Close up view of the illuminated panel lamps
Three button foot switch remotely controlled reverb, tremolo, and distortion
The UL amps had wooden slider rails rather than individual feet
Two views of the Vox crystal phono cartridge reverb pan
|Features - UL715, UL710T
||1 - ECC83, 2 - EL84
||Two Celestion 10" speakers
||22.5" W x 8.5" H x 11.25" D
|Size (Speaker Cabinet)
||32" W x 19" H x 12" D
||Covers, foot pedal and chrome trolley.
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|Introduced in 1966, the JMI Vox UL715 amplifier was the little brother to the Vox UL730 amp. Inexplicably, Vox also issued some of their UL 715 amp production with the name UL 710T.
Many of the concepts that led to the development of the UL715 amplifier in the UK actually originated at the Thomas Organ labs in the United States.
During the summer of 1965, Thomas Organ in California was working on new solid state Vox amp designs that they intended to produce for the American market. The US distribution contract inked between JMI Vox in the UK and Thomas Organ in the US included a provision that allowed Thomas to design and produce their own Vox products in the United States. Due to the high costs of shipping and customs, Thomas decided it would be more profitable to build their own Vox amps in the US rather than import them from the UK.
In late October, 1965, JMI Vox lead amp engineer Dick Denney traveled from the UK to California to get a first hand look at the progress made toward the conversion from tube to solid state amp circuitry at the Thomas Vox development labs. Denney had the opportunity to audition the solid state replacement for the AC-30, the "Viscount." He also tried out the solid state replacement for the AC-100, the "Super Beatle." As the trip ended, Denney started to recognize some of the advantages of solid state guitar amps. Soon these new solid state Thomas Vox amp designs would begin to affect the development of new amplifiers at JMI.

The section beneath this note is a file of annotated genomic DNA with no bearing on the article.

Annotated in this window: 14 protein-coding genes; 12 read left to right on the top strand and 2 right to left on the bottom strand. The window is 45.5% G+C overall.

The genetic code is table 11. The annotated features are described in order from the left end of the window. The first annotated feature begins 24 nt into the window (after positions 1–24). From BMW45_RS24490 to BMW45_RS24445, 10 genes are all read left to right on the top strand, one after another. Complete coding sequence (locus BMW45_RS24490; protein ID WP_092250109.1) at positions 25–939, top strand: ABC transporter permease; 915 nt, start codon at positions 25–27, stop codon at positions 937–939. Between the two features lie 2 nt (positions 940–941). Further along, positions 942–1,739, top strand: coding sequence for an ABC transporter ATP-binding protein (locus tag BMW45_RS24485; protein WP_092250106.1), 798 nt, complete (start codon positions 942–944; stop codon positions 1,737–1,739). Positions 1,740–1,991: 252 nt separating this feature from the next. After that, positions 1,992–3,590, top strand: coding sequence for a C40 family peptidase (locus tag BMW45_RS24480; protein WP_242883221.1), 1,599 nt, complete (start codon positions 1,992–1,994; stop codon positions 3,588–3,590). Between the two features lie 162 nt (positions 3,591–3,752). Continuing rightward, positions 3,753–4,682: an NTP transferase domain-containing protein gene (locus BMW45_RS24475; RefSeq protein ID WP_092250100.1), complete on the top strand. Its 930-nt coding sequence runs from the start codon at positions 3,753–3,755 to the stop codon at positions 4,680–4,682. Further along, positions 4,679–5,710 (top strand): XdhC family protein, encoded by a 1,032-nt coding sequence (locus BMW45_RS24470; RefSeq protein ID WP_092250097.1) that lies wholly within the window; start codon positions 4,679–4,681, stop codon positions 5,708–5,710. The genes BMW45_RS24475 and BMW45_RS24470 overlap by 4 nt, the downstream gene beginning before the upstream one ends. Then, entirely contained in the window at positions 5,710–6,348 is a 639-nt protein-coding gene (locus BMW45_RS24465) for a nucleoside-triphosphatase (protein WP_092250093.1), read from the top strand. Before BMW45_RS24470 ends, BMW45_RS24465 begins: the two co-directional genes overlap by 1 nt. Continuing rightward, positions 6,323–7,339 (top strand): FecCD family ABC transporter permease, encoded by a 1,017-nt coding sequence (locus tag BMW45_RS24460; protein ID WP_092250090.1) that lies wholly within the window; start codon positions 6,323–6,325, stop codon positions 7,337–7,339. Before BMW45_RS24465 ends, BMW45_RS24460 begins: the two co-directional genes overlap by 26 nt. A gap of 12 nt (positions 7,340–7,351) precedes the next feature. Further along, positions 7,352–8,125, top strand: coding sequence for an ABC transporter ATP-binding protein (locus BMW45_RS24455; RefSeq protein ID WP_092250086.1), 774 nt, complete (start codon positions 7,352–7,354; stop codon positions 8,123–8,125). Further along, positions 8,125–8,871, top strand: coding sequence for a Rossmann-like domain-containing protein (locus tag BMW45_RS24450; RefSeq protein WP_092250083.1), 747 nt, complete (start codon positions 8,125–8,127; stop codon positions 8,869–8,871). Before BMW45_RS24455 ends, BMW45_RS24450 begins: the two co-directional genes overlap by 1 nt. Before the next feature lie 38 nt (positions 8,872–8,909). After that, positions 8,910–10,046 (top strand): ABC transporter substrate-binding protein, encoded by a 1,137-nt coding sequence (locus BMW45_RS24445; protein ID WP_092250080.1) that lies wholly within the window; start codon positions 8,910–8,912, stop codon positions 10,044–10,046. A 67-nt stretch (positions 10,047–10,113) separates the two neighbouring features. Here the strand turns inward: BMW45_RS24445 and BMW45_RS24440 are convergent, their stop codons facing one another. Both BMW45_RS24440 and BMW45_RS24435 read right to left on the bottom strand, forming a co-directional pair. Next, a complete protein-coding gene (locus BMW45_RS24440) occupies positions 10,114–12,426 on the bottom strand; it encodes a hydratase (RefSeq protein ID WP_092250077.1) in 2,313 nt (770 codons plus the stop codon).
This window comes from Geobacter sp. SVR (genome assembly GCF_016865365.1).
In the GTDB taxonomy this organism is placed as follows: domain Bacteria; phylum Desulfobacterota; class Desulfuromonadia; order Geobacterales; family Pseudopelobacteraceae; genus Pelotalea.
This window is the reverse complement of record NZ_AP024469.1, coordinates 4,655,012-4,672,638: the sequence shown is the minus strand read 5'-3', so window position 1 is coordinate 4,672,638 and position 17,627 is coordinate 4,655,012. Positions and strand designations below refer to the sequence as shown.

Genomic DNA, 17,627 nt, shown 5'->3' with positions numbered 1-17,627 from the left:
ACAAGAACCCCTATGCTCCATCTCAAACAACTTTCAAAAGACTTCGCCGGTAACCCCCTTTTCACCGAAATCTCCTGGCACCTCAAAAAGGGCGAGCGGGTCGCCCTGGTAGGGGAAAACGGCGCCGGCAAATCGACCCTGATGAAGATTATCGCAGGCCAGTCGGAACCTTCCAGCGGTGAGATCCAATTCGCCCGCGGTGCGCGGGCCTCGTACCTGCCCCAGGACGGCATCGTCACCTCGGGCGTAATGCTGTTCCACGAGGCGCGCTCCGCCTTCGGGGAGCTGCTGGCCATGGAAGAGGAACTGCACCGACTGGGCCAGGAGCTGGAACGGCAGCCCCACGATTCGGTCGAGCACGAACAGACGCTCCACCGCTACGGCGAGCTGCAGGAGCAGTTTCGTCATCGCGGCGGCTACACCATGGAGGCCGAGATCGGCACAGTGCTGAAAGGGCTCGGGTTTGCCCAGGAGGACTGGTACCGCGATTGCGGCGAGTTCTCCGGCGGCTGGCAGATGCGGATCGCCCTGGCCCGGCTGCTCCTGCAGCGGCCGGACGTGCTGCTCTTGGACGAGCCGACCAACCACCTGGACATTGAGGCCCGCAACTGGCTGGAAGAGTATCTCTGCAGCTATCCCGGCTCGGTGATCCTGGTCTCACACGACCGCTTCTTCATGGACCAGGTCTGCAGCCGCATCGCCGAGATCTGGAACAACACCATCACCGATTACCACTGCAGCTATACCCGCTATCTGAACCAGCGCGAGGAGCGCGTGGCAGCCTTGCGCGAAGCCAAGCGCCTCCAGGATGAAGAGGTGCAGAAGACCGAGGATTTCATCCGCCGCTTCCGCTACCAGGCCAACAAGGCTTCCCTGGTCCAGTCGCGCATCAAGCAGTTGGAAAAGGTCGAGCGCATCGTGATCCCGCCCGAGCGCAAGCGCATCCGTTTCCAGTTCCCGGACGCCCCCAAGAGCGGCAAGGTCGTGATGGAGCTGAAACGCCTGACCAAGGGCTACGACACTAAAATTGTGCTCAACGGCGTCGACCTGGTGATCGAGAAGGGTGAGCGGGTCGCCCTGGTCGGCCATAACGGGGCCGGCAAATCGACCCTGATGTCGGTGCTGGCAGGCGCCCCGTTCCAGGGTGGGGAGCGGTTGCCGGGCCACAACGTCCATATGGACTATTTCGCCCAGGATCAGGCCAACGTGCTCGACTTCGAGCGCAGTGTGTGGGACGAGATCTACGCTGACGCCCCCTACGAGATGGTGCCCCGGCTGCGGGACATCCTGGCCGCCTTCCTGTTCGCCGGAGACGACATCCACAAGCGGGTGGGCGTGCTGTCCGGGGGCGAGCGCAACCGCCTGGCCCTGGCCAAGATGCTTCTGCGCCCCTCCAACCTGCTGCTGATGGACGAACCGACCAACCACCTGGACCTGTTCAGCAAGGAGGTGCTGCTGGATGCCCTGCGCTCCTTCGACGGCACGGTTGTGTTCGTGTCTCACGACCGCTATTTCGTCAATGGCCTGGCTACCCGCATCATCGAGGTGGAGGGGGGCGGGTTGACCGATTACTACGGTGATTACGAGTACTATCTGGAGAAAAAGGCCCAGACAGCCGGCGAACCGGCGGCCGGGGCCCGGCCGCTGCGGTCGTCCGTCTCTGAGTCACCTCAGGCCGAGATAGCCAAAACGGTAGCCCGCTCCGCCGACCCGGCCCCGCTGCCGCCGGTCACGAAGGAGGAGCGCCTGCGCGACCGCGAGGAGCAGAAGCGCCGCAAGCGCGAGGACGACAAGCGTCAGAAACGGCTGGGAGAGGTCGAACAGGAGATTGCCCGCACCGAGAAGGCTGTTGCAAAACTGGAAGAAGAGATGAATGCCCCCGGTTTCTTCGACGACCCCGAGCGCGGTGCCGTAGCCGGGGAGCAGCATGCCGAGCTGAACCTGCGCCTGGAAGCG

Not yet willing to make the jump to a totally transistorized amplifier, Denney developed a revolutionary new hybrid amp design that would incorporate a modular solid state preamp section with a tube output amplifier. This hybrid concept would become the basis for the new Vox "UL Series" amp line introduced in 1966.
regulations enforced in the United States and Scandinavian countries." This would suggest that the "UL Series" name likely refered to the potential for an Underwriters Labratory approval for the amp's circuitry. I have not read any credible support to suggest that the initials "UL" stand for "Ultra Linear" as some have indicated, but I am open to view any evidence to that claim.
Fifteen, thirty, sixty, and one hundred twenty watt versions of these hybrid solid state/tube amps would be produced for both guitar (UL 700 Series) and for bass (UL 400 Series). JMI expected to replace the "AC Series" amps with these new UL models.
The UL715 featured a formed full face anodized aluminum front panel. A series of small lamps, located just above the diamonds in the front panel, illuminated the controls.
The preamp section of the UL715 was completely solid state, similar to the modular preamps found in the Viscount and Super Beatle amps Denney had seen at the Thomas Labs in California. Each of the dual channels in either amplifier had volume, treble, middle, and bass controls along with a "Boost" switch. Reverb was featured in the Normal channel, the vibrato channel included a foot switch operated "distortion" circuit and tremolo.